@Lu4 no, Chaums one is a secure blind signature scheme but not a partially blind scheme (and if you want to make it partially blind I am only aware of approaches that are insecure). – DrLecter May 8 '14 at 9:27

Designing such signature schemes from scratch without having strong experience is very likely to fail and very dangerous (see the tons of bad papers out there being accepted to "dubious" conferences and journals).

Your verification relation is to check if: $sP - Q + R \stackrel{?}{=} zP + mP$ where $Q$ is the public key of the signer and lets call $hash$ simply $h$.

I just took a quick look and you have the following problem (observe that you can freely choose $s$ and $R$):

Set $R:=Q$, choose any $M$ and $Z$ of your choice, then set $s:= h(Z)+h(M) \bmod n$ and the verification relation holds. Thus, you can forge a signature for arbitrary $M$ and $Z$ of your choice.

Ok, now you could say: "Lets introduce a check if $Q=R$ and whether $s$ is not of the form $h(Z)+h(M) \bmod n$ to avoid this problem".

But you can arbitrarily "blind" $s$ and $R$ set $R=Q-aP$ for an arbitrary $a\in \mathbb{Z_n}$ and then set $s:= h(Z)+h(M)+a \bmod n$. Note that your verification relation requires that:

$$sP - Q + R = zP + mP$$

Now lets plug in

$$(h(Z)+h(M)+a)P - Q + (Q-aP) = h(Z)P+h(M)P=mP+zP$$

which is a valid forgery and also totally breaks your scheme. Now you may introduce an additional check that $s$ and $R$ are not blinded that way. But I am quite sure (since I just took a quick look) that you will find more issues (this is still a key only attack and to achieve unforgeability we speak of security against chosen message attacks).

I just want to give you the advice that designing signature schemes (irrespecitve whether they are standard signature schemes, or blind or partially blind or what else) is an art and in your situation (for a project) I think its the best advice to simply rely on established schemes (see at the bottom of the answer). If you still want to desgin signature schemes study the required security properties at first and then think about how you could meet them (and you should also provide a proof that these properties hold).

The authors of the paper you have linked to seem to have no idea how the accepted security model for blind signatures and in particular the blindness property is defined.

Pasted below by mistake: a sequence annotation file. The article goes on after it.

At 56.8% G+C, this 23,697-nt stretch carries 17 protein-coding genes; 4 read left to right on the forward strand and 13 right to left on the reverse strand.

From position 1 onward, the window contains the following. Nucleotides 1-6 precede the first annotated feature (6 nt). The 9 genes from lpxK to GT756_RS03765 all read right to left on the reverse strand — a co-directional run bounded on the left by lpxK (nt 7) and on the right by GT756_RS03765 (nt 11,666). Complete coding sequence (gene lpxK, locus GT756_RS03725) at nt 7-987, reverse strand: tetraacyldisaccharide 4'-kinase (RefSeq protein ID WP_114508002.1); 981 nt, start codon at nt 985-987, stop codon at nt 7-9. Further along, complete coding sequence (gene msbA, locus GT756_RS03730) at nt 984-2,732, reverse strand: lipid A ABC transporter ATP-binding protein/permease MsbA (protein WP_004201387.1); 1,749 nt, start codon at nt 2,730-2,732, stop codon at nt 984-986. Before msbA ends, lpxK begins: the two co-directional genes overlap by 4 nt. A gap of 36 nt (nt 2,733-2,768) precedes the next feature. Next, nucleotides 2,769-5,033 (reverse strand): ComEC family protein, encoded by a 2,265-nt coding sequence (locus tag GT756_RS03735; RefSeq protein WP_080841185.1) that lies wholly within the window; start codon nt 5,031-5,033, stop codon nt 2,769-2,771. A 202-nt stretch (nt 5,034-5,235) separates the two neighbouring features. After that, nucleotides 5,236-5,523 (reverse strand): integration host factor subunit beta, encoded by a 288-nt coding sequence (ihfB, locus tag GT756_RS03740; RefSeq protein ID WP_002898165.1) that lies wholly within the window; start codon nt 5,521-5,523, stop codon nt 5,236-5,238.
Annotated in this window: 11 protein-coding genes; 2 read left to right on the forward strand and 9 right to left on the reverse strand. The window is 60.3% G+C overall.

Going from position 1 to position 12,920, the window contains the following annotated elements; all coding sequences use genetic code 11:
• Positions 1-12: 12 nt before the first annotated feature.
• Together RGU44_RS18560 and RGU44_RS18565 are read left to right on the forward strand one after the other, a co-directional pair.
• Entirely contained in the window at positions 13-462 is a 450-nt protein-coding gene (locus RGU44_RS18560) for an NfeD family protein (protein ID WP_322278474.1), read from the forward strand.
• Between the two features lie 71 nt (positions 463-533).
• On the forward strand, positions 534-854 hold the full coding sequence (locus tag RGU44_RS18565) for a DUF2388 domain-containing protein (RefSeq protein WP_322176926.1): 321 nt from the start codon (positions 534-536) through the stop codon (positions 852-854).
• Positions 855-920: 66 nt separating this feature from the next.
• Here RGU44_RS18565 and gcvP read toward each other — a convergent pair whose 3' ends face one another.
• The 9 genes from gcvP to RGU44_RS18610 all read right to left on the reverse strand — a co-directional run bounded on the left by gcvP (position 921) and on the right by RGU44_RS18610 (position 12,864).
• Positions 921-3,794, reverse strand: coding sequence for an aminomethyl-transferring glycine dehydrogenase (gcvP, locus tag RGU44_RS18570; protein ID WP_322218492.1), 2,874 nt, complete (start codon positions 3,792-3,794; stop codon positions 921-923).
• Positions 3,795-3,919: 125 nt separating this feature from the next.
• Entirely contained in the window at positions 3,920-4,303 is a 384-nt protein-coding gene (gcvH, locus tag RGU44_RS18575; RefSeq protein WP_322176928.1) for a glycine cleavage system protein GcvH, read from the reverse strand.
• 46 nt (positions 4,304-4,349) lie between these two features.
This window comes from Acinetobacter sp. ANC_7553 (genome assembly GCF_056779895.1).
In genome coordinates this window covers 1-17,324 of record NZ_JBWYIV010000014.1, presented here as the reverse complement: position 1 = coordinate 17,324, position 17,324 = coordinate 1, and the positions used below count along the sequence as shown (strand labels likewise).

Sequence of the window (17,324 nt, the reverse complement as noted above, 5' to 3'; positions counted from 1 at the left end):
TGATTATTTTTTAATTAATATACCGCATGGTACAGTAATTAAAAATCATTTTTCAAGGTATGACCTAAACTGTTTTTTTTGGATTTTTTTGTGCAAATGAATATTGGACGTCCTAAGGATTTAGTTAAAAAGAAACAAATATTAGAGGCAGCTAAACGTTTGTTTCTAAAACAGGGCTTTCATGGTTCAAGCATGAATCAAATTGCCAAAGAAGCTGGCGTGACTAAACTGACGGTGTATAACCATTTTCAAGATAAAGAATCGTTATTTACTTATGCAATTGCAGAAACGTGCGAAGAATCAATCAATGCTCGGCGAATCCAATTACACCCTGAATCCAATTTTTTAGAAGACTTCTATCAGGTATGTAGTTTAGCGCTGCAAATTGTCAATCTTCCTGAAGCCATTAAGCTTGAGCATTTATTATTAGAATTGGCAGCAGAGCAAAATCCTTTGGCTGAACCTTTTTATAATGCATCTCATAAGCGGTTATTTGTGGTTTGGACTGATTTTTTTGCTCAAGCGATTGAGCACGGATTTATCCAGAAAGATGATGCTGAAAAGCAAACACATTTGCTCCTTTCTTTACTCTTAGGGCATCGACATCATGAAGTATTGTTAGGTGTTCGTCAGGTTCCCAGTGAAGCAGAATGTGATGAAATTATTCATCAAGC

Basically blindness requires that a malicious signer who is allowed to specify two messages $(M_0,M_1)$ and executing the signing process for both messages with a honest receiver is not able to decide in which order the signing processes have been executed.

Now, in your linked paper, the signer can trivially do so for the two messages: Namely, if the signer receives a candidate "blinded message" $m_bQ$ (where $b$ is either 0 or 1, he does not know, and $m_b=H(M_b)$), then the signer simply checks if $H(M_0)Q$ equals the received $m_bQ$. If this is the case he signs $M_0$ in this process and $M_1$ otherwise. Consequently, the scheme is not providing the blindness property.

Actually, they seem to more likely want to build a partially blind signature scheme, but the scheme will also not satisfy partial blindness (for the same reason as above).

I did not even look at the unforgeability (non-forgeability as they call it) of the scheme as the above is sufficient to throw away the paper. But as their models seem very handcrafted and the "proofs" are not convincing, I guess it can be broken w.r.t. this property as well.

Existing partially blind signature schemes

A well accepted and quite standard approach to partially blind signatures is the one in this paper by Abe and Okamoto (and this can also be implemented on elliptic curves). This one (more of theoretical interest) and this one are also provably secure (in the standard model in contrast to the first) but rely on pairing friendly elliptic curves. So maybe the easiest one to implement is the first one.

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Nice answer, no luck with my project, anyway now I understand how this ECC mantra works and more than that now I have the literature describing the process. However I may still wanna try fixing the forgery pattern you've found, I think it will take some time for me to work-through the papers you've proposed. Unfortunately as you see there is huge amount of low level literature on the subject flying around on the internet, and it takes time to distinguish good one from bad one, and if I'd were to use the proposed scheme without asking it wouldn't work in the end, so thank you for your time. – Lu4 May 7 '14 at 13:36
I would appreciate if you add more references later – Lu4 May 7 '14 at 13:40
@Lu4 I added two more references. There are not so many out there that are proven to be secure. I'd go with the one due to Abe and Okamote as it should not be too hard to implement for your project. – DrLecter May 7 '14 at 14:17
Where you have h(Z)+h(Z), one Z should be M. – Brock Hansen May 7 '14 at 19:43
@Lu4 If you work in elliptic curves you can directly work in the prime order n group. If you work in $Z_p^*$ there are various ways to generate p and q. Surely can q divide p−1 (p-1 is not prime, p is). Just ask a new question. But I am quite sure someone else has already asked this before here. – DrLecter May 8 '14 at 10:01